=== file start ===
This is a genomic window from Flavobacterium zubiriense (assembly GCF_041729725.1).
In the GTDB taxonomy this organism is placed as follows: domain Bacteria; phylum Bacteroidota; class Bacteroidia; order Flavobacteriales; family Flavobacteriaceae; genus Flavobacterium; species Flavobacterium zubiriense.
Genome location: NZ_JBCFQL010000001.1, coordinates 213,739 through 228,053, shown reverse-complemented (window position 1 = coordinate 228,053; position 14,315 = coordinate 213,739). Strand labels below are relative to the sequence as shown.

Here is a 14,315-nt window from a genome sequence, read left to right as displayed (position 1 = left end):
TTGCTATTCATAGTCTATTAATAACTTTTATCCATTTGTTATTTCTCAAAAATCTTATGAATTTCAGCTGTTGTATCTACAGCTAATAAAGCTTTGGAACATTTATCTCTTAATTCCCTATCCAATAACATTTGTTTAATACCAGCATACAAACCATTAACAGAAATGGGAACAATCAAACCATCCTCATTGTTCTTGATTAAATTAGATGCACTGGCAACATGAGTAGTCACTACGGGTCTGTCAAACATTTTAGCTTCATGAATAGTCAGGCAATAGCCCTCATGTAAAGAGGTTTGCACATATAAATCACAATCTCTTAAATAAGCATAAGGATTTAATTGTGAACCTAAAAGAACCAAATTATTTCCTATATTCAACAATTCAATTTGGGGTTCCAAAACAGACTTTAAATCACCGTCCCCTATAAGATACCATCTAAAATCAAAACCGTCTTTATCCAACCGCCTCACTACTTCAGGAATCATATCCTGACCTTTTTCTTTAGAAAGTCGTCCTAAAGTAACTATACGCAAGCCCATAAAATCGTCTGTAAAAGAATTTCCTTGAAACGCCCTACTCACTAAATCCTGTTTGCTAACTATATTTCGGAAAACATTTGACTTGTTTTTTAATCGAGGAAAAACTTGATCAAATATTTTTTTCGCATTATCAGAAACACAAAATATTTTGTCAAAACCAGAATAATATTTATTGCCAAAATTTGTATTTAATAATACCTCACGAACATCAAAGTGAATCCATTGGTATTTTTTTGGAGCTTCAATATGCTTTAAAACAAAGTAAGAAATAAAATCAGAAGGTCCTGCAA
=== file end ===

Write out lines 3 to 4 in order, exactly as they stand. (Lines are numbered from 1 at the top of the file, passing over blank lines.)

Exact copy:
Genome location: NZ_JBCFQL010000001.1, coordinates 213,739 through 228,053, shown reverse-complemented (window position 1 = coordinate 228,053; position 14,315 = coordinate 213,739). Strand labels below are relative to the sequence as shown.

Here is a 14,315-nt window from a genome sequence, read left to right as displayed (position 1 = left end):